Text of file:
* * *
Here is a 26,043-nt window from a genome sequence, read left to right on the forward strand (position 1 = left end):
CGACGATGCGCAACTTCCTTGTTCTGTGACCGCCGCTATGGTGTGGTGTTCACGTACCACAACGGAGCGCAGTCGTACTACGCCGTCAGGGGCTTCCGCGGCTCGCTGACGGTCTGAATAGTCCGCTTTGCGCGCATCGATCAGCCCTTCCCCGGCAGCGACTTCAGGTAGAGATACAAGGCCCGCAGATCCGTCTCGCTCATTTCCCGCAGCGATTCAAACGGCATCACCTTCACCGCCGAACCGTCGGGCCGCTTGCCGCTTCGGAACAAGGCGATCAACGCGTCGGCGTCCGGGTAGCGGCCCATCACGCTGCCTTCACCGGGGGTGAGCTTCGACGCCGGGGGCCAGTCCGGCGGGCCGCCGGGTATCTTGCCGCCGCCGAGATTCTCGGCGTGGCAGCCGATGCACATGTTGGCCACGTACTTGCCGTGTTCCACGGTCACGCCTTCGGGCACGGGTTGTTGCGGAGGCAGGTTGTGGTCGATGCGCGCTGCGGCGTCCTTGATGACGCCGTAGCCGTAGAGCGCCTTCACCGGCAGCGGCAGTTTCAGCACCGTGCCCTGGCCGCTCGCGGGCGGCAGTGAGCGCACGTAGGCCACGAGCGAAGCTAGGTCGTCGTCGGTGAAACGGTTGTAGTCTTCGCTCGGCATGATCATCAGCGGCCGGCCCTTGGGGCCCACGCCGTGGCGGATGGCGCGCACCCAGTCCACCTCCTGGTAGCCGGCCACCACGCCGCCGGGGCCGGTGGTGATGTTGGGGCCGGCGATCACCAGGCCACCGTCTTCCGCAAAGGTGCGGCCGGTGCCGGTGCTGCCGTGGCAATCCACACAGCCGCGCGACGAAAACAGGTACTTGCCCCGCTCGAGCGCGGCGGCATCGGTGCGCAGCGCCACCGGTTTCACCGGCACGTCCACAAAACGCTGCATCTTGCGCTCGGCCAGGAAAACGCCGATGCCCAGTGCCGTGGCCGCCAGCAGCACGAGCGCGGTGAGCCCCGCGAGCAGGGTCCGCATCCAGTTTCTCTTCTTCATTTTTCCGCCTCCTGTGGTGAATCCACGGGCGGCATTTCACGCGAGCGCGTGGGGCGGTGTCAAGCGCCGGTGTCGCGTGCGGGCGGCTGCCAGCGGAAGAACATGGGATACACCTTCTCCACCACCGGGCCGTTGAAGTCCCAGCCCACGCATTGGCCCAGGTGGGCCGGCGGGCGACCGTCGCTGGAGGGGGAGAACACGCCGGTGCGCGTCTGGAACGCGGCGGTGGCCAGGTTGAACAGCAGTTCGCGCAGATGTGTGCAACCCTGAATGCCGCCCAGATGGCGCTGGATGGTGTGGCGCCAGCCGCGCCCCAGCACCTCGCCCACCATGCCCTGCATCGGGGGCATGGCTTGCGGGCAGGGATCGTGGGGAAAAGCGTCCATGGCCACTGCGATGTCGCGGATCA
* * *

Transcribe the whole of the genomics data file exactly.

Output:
Here is a 26,043-nt window from a genome sequence, read left to right on the forward strand (position 1 = left end):
CGACGATGCGCAACTTCCTTGTTCTGTGACCGCCGCTATGGTGTGGTGTTCACGTACCACAACGGAGCGCAGTCGTACTACGCCGTCAGGGGCTTCCGCGGCTCGCTGACGGTCTGAATAGTCCGCTTTGCGCGCATCGATCAGCCCTTCCCCGGCAGCGACTTCAGGTAGAGATACAAGGCCCGCAGATCCGTCTCGCTCATTTCCCGCAGCGATTCAAACGGCATCACCTTCACCGCCGAACCGTCGGGCCGCTTGCCGCTTCGGAACAAGGCGATCAACGCGTCGGCGTCCGGGTAGCGGCCCATCACGCTGCCTTCACCGGGGGTGAGCTTCGACGCCGGGGGCCAGTCCGGCGGGCCGCCGGGTATCTTGCCGCCGCCGAGATTCTCGGCGTGGCAGCCGATGCACATGTTGGCCACGTACTTGCCGTGTTCCACGGTCACGCCTTCGGGCACGGGTTGTTGCGGAGGCAGGTTGTGGTCGATGCGCGCTGCGGCGTCCTTGATGACGCCGTAGCCGTAGAGCGCCTTCACCGGCAGCGGCAGTTTCAGCACCGTGCCCTGGCCGCTCGCGGGCGGCAGTGAGCGCACGTAGGCCACGAGCGAAGCTAGGTCGTCGTCGGTGAAACGGTTGTAGTCTTCGCTCGGCATGATCATCAGCGGCCGGCCCTTGGGGCCCACGCCGTGGCGGATGGCGCGCACCCAGTCCACCTCCTGGTAGCCGGCCACCACGCCGCCGGGGCCGGTGGTGATGTTGGGGCCGGCGATCACCAGGCCACCGTCTTCCGCAAAGGTGCGGCCGGTGCCGGTGCTGCCGTGGCAATCCACACAGCCGCGCGACGAAAACAGGTACTTGCCCCGCTCGAGCGCGGCGGCATCGGTGCGCAGCGCCACCGGTTTCACCGGCACGTCCACAAAACGCTGCATCTTGCGCTCGGCCAGGAAAACGCCGATGCCCAGTGCCGTGGCCGCCAGCAGCACGAGCGCGGTGAGCCCCGCGAGCAGGGTCCGCATCCAGTTTCTCTTCTTCATTTTTCCGCCTCCTGTGGTGAATCCACGGGCGGCATTTCACGCGAGCGCGTGGGGCGGTGTCAAGCGCCGGTGTCGCGTGCGGGCGGCTGCCAGCGGAAGAACATGGGATACACCTTCTCCACCACCGGGCCGTTGAAGTCCCAGCCCACGCATTGGCCCAGGTGGGCCGGCGGGCGACCGTCGCTGGAGGGGGAGAACACGCCGGTGCGCGTCTGGAACGCGGCGGTGGCCAGGTTGAACAGCAGTTCGCGCAGATGTGTGCAACCCTGAATGCCGCCCAGATGGCGCTGGATGGTGTGGCGCCAGCCGCGCCCCAGCACCTCGCCCACCATGCCCTGCATCGGGGGCATGGCTTGCGGGCAGGGATCGTGGGGAAAAGCGTCCATGGCCACTGCGATGTCGCGGATCA